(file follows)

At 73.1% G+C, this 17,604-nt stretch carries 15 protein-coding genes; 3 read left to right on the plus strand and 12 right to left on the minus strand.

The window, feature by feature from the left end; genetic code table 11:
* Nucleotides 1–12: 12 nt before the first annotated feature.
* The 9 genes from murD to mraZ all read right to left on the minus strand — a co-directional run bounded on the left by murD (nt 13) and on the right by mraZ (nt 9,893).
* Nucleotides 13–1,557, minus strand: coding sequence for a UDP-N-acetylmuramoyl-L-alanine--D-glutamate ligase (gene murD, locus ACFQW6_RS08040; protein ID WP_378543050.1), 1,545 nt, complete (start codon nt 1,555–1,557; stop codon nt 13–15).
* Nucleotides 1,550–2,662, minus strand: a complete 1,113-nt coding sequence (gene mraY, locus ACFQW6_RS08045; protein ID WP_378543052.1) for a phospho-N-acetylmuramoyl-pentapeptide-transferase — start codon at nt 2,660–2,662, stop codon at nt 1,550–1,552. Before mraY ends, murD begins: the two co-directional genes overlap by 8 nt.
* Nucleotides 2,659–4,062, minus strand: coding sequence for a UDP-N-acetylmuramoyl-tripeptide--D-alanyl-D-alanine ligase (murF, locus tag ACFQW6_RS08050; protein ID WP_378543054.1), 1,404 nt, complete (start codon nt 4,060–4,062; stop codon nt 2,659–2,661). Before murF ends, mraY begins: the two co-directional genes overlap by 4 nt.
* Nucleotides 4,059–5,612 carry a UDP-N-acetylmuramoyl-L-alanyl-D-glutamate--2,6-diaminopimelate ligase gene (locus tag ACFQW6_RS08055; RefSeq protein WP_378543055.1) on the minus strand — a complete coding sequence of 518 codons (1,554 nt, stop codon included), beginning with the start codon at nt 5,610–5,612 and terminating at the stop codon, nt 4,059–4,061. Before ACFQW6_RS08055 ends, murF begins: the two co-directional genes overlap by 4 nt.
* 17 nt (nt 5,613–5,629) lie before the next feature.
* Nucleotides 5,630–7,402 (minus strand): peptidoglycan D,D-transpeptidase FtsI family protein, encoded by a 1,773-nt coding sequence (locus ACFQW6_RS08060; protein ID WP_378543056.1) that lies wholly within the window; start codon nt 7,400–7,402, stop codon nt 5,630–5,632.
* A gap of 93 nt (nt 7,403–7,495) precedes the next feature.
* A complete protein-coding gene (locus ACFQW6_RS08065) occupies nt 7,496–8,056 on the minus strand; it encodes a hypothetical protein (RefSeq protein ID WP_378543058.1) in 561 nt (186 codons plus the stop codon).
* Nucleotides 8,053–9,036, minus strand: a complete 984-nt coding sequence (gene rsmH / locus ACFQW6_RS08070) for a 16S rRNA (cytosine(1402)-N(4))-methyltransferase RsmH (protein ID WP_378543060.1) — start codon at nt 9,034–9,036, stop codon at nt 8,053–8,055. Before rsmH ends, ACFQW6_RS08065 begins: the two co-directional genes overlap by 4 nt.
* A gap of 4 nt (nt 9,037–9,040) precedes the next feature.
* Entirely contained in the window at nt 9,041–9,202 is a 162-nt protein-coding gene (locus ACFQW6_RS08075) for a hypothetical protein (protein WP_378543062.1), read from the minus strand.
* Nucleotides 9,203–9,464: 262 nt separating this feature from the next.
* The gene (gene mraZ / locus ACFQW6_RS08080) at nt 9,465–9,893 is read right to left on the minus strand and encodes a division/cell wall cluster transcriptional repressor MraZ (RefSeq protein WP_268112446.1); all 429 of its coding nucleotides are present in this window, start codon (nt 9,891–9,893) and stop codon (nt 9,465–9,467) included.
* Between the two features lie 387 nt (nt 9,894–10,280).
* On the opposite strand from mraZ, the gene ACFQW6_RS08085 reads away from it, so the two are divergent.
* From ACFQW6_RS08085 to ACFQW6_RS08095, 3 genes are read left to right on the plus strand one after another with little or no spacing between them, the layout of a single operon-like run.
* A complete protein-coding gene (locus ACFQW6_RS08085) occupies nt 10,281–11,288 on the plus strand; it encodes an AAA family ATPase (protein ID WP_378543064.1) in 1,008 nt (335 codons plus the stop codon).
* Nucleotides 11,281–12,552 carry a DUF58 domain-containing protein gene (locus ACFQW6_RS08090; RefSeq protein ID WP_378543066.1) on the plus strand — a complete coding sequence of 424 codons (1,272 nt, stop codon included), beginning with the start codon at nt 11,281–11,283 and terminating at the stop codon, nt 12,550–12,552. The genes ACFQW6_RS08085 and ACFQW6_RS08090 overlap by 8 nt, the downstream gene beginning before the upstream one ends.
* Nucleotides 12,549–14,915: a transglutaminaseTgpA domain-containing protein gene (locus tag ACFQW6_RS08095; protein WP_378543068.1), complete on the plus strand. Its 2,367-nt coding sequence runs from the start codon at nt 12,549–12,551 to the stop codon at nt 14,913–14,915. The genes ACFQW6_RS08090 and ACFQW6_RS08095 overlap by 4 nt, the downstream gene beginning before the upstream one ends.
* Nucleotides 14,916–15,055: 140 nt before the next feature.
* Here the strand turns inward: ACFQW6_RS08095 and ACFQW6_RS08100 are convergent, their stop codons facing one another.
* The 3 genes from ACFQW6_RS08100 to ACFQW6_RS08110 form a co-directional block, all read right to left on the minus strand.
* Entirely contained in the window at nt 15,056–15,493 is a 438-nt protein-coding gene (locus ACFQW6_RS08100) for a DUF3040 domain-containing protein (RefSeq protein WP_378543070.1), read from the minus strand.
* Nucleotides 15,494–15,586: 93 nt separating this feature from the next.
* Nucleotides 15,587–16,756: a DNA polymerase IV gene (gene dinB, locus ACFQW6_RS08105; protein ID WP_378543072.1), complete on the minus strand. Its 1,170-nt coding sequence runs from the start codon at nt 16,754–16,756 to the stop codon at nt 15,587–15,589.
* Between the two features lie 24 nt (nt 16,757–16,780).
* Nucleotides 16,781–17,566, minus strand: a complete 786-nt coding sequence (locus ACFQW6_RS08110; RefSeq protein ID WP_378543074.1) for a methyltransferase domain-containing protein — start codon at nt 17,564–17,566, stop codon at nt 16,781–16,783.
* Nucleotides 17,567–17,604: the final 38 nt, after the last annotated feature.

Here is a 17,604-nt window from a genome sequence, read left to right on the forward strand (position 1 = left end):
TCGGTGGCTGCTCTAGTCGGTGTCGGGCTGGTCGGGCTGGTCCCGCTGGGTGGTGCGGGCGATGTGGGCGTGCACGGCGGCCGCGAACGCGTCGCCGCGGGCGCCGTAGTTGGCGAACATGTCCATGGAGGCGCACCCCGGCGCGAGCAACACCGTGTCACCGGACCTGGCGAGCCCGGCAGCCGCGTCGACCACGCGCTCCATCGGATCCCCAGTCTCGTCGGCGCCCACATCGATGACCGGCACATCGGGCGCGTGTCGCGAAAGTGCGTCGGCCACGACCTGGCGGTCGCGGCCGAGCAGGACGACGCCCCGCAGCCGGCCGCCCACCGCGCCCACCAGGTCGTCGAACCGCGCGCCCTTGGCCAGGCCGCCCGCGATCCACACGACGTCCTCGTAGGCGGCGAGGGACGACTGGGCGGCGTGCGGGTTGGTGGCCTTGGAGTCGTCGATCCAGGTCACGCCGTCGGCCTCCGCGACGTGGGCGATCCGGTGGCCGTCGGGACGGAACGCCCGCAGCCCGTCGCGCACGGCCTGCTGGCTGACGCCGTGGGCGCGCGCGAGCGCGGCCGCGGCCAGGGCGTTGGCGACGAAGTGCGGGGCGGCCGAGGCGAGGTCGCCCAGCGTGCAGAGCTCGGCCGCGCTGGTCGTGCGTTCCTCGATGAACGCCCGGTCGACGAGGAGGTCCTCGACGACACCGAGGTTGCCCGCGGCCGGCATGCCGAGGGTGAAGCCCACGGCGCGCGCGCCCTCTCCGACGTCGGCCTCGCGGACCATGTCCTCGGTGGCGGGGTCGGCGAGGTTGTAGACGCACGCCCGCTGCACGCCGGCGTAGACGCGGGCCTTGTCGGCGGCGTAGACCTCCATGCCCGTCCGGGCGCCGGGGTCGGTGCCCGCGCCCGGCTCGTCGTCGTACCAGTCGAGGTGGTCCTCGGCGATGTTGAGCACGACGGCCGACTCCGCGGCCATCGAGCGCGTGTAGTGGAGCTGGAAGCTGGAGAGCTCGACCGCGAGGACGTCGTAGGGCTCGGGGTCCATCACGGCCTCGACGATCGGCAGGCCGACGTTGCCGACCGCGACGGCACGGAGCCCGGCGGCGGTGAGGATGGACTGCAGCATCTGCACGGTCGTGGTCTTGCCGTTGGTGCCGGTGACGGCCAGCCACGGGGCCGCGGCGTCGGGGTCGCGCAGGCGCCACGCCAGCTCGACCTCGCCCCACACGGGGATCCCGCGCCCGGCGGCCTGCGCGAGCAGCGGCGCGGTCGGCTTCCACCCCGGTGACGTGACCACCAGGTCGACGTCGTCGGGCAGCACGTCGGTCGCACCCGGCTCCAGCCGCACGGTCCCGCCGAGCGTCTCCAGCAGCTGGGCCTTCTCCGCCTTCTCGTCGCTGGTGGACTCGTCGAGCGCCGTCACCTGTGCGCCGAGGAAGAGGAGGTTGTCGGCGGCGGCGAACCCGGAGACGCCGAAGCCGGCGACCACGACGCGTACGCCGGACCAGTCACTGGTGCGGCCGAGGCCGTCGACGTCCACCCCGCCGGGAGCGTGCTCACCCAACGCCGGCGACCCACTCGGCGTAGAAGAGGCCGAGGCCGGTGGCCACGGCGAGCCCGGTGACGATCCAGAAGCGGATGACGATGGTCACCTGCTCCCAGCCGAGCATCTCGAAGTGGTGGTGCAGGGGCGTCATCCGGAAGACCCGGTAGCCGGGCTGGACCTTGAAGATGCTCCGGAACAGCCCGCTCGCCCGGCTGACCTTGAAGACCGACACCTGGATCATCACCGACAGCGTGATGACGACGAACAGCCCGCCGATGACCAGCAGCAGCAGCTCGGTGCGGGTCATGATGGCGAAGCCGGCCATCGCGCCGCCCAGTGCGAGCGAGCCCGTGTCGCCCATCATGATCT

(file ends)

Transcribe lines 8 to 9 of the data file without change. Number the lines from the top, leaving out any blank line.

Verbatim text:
* Nucleotides 4,059–5,612 carry a UDP-N-acetylmuramoyl-L-alanyl-D-glutamate--2,6-diaminopimelate ligase gene (locus tag ACFQW6_RS08055; RefSeq protein WP_378543055.1) on the minus strand — a complete coding sequence of 518 codons (1,554 nt, stop codon included), beginning with the start codon at nt 5,610–5,612 and terminating at the stop codon, nt 4,059–4,061. Before ACFQW6_RS08055 ends, murF begins: the two co-directional genes overlap by 4 nt.
* 17 nt (nt 5,613–5,629) lie before the next feature.